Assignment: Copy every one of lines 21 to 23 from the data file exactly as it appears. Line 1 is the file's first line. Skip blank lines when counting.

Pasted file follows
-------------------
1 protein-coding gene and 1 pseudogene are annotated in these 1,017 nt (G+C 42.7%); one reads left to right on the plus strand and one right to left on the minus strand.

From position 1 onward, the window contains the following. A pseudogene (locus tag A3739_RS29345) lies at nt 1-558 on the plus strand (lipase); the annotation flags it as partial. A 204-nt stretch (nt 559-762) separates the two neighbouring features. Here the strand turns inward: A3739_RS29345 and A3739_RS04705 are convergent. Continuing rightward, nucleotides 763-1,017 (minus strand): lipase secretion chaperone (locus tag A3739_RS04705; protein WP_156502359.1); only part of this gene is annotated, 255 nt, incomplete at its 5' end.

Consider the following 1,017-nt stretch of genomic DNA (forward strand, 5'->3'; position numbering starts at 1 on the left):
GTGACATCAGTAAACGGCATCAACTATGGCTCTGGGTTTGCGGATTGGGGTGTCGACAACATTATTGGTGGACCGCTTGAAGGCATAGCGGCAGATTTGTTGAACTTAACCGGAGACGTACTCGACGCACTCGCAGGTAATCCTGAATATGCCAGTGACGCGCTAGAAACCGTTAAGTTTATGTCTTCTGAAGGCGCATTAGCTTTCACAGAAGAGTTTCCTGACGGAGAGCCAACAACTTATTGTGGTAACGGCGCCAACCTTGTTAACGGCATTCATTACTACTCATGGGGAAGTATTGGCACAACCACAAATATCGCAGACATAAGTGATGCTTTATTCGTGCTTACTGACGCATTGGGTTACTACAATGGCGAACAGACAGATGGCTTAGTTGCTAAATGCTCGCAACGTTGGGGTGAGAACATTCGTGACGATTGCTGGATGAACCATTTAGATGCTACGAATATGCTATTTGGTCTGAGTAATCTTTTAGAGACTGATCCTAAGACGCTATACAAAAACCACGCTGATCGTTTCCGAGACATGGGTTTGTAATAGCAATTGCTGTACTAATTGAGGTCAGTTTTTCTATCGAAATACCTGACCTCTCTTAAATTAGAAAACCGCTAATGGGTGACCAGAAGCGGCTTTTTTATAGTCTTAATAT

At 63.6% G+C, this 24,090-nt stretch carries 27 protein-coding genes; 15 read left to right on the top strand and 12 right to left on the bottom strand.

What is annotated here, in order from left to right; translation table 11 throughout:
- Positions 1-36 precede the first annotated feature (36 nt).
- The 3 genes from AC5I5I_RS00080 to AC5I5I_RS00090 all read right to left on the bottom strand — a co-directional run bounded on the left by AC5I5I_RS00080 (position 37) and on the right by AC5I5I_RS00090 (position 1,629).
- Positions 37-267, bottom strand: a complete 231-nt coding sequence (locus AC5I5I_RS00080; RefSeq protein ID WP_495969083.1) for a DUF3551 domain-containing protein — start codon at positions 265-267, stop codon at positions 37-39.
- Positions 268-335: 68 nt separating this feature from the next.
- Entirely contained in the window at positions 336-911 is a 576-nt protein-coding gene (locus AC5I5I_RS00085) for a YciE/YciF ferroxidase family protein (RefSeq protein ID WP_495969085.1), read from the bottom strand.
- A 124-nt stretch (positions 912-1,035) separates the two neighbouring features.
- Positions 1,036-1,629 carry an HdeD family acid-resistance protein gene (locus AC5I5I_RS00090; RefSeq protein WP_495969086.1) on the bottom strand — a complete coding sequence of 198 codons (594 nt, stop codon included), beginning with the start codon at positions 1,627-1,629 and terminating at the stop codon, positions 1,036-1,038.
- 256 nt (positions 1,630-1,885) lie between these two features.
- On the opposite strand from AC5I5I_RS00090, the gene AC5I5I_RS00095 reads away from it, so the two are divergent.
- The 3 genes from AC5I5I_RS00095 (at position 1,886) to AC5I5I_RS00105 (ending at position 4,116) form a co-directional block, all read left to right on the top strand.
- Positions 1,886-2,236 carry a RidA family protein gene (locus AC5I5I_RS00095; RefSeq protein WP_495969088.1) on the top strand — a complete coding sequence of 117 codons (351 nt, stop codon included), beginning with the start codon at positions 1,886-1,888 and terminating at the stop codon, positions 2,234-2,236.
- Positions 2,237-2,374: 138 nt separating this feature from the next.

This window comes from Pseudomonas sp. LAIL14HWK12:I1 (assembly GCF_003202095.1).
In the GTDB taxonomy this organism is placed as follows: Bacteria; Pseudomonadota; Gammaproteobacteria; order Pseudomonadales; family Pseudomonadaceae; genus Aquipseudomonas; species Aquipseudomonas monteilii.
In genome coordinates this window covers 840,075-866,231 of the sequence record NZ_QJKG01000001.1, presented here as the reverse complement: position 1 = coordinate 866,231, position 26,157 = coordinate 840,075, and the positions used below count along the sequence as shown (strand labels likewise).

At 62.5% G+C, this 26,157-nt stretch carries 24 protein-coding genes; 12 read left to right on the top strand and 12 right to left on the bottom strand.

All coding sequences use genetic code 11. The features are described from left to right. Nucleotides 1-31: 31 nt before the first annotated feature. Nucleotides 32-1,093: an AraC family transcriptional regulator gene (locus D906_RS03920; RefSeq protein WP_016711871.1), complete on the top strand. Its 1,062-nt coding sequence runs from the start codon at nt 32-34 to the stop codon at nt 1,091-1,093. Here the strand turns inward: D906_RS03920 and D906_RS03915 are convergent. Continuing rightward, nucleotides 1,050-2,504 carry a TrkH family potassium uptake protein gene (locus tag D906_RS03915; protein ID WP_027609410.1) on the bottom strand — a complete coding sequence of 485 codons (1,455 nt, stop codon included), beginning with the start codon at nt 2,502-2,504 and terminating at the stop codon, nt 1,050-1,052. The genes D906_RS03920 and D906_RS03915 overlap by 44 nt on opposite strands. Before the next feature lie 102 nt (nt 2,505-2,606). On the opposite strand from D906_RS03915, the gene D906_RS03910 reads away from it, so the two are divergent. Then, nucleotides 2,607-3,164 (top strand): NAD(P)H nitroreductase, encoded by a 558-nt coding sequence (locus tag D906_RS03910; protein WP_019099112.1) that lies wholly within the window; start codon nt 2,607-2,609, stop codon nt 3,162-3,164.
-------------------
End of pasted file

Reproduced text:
In genome coordinates this window covers 840,075-866,231 of the sequence record NZ_QJKG01000001.1, presented here as the reverse complement: position 1 = coordinate 866,231, position 26,157 = coordinate 840,075, and the positions used below count along the sequence as shown (strand labels likewise).

At 62.5% G+C, this 26,157-nt stretch carries 24 protein-coding genes; 12 read left to right on the top strand and 12 right to left on the bottom strand.

All coding sequences use genetic code 11. The features are described from left to right. Nucleotides 1-31: 31 nt before the first annotated feature. Nucleotides 32-1,093: an AraC family transcriptional regulator gene (locus D906_RS03920; RefSeq protein WP_016711871.1), complete on the top strand. Its 1,062-nt coding sequence runs from the start codon at nt 32-34 to the stop codon at nt 1,091-1,093. Here the strand turns inward: D906_RS03920 and D906_RS03915 are convergent. Continuing rightward, nucleotides 1,050-2,504 carry a TrkH family potassium uptake protein gene (locus tag D906_RS03915; protein ID WP_027609410.1) on the bottom strand — a complete coding sequence of 485 codons (1,455 nt, stop codon included), beginning with the start codon at nt 2,502-2,504 and terminating at the stop codon, nt 1,050-1,052. The genes D906_RS03920 and D906_RS03915 overlap by 44 nt on opposite strands. Before the next feature lie 102 nt (nt 2,505-2,606). On the opposite strand from D906_RS03915, the gene D906_RS03910 reads away from it, so the two are divergent. Then, nucleotides 2,607-3,164 (top strand): NAD(P)H nitroreductase, encoded by a 558-nt coding sequence (locus tag D906_RS03910; protein WP_019099112.1) that lies wholly within the window; start codon nt 2,607-2,609, stop codon nt 3,162-3,164.